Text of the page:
The leak simply underlines that, in addition to the “publish everywhere” mindset to drive brand recognition, we also need to be thinking about demonstrating expertise for individuals. That can be as simple as ensuring that guest posts are attributed to a given author, all the way up to developing LinkedIn campaigns for individual contributors.

In short: this encourages us to think about branding individuals, in addition to the companies they work for.

User Experience Matters, A Lot

The second big takeaway is the extent to which Google considers what happens on the page after a user has clicked a link and arrived on your site. Again, we’ve known for a while that metrics such as time on page and next click data are important indicators that tell Google whether the page they’ve recommended is relevant to the user’s query. For example, nothing will kill your site’s SEO reputation faster than a significant proportion of users hitting the “back” button within a few seconds of landing on the page—a strong signal that Google has made a mistake in recommending it.

But, as SEO expert Rand Fishkin pointed out, the leak indicates that Google leans heavily on data from another one of its products, Chrome, to help it understand user behavior. In other words, its ability to see what users do after a search is significantly more advanced than we suspected, because it can access data from both sides of the click. (Lest we forget: it owns over 85% of the global search market, while Chrome has over 65% of the global browser market.)

What this means for us: While we’ve always paid attention to metrics such as bounce and exit rates, and time on page stats, this information underlines the importance of delivering a clear value proposition on every single page of your site. If someone comes to read your blog on “best CRMs for small businesses” only to find that it’s an ad for a single CRM, or that the content is better suited for enterprise-scale organizations, then they’re likely to leave quickly—and your site will suffer as a result.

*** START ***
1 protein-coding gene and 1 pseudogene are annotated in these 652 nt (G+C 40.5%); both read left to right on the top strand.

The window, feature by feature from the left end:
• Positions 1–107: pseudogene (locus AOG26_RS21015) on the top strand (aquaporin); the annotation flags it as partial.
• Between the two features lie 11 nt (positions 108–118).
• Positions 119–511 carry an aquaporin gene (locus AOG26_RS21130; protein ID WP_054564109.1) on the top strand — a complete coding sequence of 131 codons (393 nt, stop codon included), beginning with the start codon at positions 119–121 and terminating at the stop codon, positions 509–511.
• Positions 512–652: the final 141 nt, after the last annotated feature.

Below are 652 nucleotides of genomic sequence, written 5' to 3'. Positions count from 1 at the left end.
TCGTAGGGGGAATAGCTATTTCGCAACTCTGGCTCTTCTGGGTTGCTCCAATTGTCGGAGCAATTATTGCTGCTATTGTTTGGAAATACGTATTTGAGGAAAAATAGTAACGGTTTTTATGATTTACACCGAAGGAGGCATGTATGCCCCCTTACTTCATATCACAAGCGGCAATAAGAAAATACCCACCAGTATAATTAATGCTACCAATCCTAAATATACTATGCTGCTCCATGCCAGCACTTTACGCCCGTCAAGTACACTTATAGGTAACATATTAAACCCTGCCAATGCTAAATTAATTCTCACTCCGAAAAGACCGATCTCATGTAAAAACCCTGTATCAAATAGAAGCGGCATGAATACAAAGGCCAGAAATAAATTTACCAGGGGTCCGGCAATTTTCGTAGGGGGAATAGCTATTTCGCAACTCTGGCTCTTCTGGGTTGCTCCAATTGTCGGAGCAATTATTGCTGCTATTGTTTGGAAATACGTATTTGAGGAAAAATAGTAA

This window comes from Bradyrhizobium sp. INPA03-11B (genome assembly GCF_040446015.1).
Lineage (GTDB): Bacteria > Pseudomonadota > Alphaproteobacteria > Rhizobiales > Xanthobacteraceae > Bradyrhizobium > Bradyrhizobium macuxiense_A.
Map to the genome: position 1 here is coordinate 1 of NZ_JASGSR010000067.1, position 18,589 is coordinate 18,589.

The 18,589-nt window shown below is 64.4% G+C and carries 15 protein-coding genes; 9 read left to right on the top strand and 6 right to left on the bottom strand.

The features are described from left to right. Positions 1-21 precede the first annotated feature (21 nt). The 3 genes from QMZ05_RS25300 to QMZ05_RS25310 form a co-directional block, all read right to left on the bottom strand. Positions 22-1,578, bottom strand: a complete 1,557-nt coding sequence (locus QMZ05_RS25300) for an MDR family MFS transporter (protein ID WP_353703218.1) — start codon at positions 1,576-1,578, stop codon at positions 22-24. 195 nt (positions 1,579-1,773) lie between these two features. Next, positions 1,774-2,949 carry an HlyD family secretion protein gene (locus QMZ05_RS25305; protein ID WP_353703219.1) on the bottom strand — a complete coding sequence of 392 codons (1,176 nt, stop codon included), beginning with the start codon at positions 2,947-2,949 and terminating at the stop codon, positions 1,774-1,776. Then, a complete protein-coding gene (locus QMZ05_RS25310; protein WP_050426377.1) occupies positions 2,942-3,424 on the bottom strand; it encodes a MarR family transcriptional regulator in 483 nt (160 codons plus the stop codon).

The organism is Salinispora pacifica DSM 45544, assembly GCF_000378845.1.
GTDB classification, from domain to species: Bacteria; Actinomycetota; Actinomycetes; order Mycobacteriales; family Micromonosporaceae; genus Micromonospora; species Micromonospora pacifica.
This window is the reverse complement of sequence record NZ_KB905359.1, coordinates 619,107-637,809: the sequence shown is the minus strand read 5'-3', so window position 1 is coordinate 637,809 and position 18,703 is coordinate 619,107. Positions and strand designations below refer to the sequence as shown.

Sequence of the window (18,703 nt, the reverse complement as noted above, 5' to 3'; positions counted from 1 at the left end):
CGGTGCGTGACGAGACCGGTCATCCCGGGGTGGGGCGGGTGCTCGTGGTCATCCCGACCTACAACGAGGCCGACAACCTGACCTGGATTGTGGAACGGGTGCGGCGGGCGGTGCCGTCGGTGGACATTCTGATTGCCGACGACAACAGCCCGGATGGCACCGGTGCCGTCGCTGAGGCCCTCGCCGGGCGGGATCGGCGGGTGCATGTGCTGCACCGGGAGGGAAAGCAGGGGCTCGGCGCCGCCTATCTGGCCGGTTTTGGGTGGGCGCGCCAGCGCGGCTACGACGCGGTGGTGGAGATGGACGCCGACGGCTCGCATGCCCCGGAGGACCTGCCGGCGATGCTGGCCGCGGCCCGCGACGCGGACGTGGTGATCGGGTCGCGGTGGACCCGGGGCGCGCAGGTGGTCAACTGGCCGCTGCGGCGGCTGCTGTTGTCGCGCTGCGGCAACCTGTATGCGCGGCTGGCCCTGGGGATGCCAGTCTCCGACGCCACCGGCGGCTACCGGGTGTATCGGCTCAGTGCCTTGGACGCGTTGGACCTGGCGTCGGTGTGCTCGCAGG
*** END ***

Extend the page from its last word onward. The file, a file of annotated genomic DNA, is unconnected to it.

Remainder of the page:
Similarly, providing a clear, compelling path for the next click—something that’s particularly important for entry pages—is also critical.

Finally, the reliance on Chrome clickstream data also suggests that paid traffic can be used to boost organic performance. Even if the traffic comes from an ad, the page’s ability to satisfy users can still be factored into future ranking data.

Change is a Constant

One final note. It’s important to understand that this leak is nothing more than a snapshot of a moment in time—and that the deductions we’re able to make today may not hold up in the months and years ahead as the algorithm continues to evolve. In fact, we’re currently witnessing a rate of change in search that hasn’t been seen since Google cornered the market in the early 2000s. AI and Search Generative Experience are doing much more than tweaking the algorithm: they’re changing how results are compiled and delivered, and even impacting how users ask for information in the first place. 

As mentioned above, we’ve been doing a lot of work to try to anticipate and prepare for what comes next—from continuing to produce quality, helpful content, to building plans and strategies that go beyond search. As such, the most important insights for us are those that dovetail with our overall understanding of where we’re likely headed. Most significantly, it’s vital to keep wider goals in mind, and not get lost in the weeds. For most of our clients, that means continuing to ask the right question: not “how do we get more traffic,” but rather “how do we attract potential customers?”